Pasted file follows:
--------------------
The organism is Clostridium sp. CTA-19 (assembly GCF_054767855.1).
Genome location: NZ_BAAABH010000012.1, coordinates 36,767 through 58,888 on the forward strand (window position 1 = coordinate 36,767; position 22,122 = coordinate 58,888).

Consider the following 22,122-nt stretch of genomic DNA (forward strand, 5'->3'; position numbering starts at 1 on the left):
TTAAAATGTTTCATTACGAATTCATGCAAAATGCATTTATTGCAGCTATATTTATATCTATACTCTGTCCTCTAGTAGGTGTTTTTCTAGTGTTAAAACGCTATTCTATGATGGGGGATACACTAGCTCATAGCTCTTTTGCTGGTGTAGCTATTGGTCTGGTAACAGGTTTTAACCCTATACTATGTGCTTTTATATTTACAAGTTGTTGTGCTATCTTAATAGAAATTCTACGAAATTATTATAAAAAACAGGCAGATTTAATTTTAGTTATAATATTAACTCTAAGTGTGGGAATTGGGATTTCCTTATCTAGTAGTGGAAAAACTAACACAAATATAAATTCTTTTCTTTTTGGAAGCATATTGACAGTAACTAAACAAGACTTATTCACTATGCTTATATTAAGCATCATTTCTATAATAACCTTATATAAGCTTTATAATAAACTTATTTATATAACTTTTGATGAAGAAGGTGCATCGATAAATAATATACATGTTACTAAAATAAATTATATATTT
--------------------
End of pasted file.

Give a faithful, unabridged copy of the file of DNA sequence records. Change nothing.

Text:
The organism is Clostridium sp. CTA-19 (assembly GCF_054767855.1).
Genome location: NZ_BAAABH010000012.1, coordinates 36,767 through 58,888 on the forward strand (window position 1 = coordinate 36,767; position 22,122 = coordinate 58,888).

Consider the following 22,122-nt stretch of genomic DNA (forward strand, 5'->3'; position numbering starts at 1 on the left):
TTAAAATGTTTCATTACGAATTCATGCAAAATGCATTTATTGCAGCTATATTTATATCTATACTCTGTCCTCTAGTAGGTGTTTTTCTAGTGTTAAAACGCTATTCTATGATGGGGGATACACTAGCTCATAGCTCTTTTGCTGGTGTAGCTATTGGTCTGGTAACAGGTTTTAACCCTATACTATGTGCTTTTATATTTACAAGTTGTTGTGCTATCTTAATAGAAATTCTACGAAATTATTATAAAAAACAGGCAGATTTAATTTTAGTTATAATATTAACTCTAAGTGTGGGAATTGGGATTTCCTTATCTAGTAGTGGAAAAACTAACACAAATATAAATTCTTTTCTTTTTGGAAGCATATTGACAGTAACTAAACAAGACTTATTCACTATGCTTATATTAAGCATCATTTCTATAATAACCTTATATAAGCTTTATAATAAACTTATTTATATAACTTTTGATGAAGAAGGTGCATCGATAAATAATATACATGTTACTAAAATAAATTATATATTT